Understanding and eliminating minority health disparities in a 21st-century pandemic: A White Paper Collection
Capital Region Collaborative Community Survey Project to Document Disparate Impacts of COVID-19
Author ORCID Identifier
Lawrence Schell: 0000-0001-6552-0398
The Capital Region Collaborative Community Survey project was undertaken in December 2020- January 2021 to document the social, economic and health impacts of COVID-19 on residents in the Capital Region, particularly in the city of Albany with an emphasis on the impacts on Black and African American (B/AA) communities (n=239). Key findings included B/AA participants reported experiencing general racism or racial discrimination significantly more than other racial groups as did Hispanics. The pandemic impacted employment of Capital Region residents significantly as half of the respondents either lost their jobs or had their hours reduced. B/AA individuals were more likely than others to have both their work hours reduced and increased, which aligns with their status as frontline workers in healthcare, food service, groceries and transportation. B/AA were more concerned about losing housing in the near future. Of respondents with children (n=80) 71% reported that the pandemic had affected their child’s emotions very or somewhat negatively with similar percentages reporting that it had affected their child’s school work and child’s social activities very or somewhat negatively. There were no differences between B/AA and Others (members of all other respondent groups combined) in these domains.
Reported high rates of regular mask-wearing and vaccine intent were promising, although 19% of B/AA individuals were extremely or somewhat unlikely to receive a vaccine vs only 11.8% of Others. Vaccine safety was the most frequent reason for hesitancy among B/AA respondents. Even though the internet and social media were common sources of information, they were not deemed as trustworthy as doctors, state and federal health organizations, and community clinics. Internet access was very high in this sample of Albany residents.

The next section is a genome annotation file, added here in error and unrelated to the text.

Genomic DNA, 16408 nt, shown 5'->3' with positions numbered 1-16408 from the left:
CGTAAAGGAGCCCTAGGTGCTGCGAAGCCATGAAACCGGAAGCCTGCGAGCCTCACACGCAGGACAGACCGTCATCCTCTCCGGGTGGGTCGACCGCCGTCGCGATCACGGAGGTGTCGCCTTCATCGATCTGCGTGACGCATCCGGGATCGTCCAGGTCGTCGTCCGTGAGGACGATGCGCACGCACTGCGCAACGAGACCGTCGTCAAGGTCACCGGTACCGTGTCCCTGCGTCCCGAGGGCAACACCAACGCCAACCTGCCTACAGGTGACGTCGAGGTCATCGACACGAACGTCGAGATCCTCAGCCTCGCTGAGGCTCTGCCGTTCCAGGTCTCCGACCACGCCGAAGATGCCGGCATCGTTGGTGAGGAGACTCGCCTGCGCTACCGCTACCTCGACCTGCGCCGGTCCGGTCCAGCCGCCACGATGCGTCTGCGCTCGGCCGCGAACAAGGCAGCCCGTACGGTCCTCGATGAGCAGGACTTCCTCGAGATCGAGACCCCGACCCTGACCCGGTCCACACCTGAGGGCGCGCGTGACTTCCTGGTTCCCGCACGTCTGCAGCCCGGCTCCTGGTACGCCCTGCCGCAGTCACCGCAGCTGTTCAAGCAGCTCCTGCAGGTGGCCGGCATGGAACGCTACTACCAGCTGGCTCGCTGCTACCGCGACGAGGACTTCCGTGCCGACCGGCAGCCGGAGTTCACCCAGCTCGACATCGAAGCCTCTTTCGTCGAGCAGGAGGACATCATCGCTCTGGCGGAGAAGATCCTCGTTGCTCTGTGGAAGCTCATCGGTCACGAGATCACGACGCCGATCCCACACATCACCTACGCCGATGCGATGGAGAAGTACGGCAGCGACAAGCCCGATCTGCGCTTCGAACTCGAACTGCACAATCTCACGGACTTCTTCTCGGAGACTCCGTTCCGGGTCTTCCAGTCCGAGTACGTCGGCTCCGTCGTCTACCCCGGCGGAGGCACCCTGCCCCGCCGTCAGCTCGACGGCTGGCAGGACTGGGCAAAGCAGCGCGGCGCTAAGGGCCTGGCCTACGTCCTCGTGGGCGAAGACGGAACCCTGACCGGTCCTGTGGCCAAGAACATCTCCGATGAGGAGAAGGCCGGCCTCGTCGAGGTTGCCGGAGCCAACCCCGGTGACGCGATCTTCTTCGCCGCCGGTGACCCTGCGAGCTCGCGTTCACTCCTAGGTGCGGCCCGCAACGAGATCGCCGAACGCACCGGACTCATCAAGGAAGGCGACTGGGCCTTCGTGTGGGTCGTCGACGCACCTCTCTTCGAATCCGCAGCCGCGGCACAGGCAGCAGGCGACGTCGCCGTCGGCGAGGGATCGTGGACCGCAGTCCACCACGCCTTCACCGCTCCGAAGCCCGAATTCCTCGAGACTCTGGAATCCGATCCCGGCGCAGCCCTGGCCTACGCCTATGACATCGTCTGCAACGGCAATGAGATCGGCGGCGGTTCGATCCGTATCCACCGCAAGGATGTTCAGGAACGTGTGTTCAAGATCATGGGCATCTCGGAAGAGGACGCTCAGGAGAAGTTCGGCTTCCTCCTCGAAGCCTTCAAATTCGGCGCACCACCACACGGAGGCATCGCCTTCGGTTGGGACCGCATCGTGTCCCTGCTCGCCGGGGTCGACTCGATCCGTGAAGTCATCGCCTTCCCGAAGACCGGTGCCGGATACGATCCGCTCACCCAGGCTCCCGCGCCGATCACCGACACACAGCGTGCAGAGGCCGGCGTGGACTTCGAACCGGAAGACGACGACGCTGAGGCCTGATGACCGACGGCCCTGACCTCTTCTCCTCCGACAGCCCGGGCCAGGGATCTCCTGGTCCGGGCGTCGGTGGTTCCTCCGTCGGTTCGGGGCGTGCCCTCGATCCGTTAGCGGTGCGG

The authors recommend 1) More transparency in communication from public officials; 2) More localization in the distribution of resources – including food, testing, and vaccination; 3) Expansion of community based mental health services and funding of research to determine if there are barriers to obtaining a primary care provider or physician outside of a lack of health insurance: 4) Funding of research into how individuals access the internet and their online information-seeking behaviors, including barriers to information seeking; 5) Supports to address food insecurity (caused by suspension of subsidized school breakfasts and lunches, and low-quality substitutions; and/or having additional family members in households who had been displaced from their housing), and housing insecurity (e.g., rent support); and 6) Supports for children suffering from isolation, lack of physical activity, and supports for parents to assist children with online learning, including guidance and recommendations on how to best support their child’s emotional stability, mental health, and coping strategies.
Health Task Force, The Albany Minority; Schell, Lawrence; Golden, Annis; Pieterse, Alex; Krishnan, Archana; Yamamoto, Masahiro; Holdsworth, Elizabeth; Khurana, Pallavi; Mata, Olivia; Williams, Amy; and Myo, Hnin Wai Lwin. 2021. "Capital Region Collaborative Community Survey Project to Document Disparate Impacts of COVID-19" Understanding and eliminating minority health disparities in a 21st-century pandemic: A White Paper Collection. University at Albany, SUNY: Scholars Archive.
Semi-Structured Interview Guide.pdf (67 kB)
Semi-Structured Interview Guide
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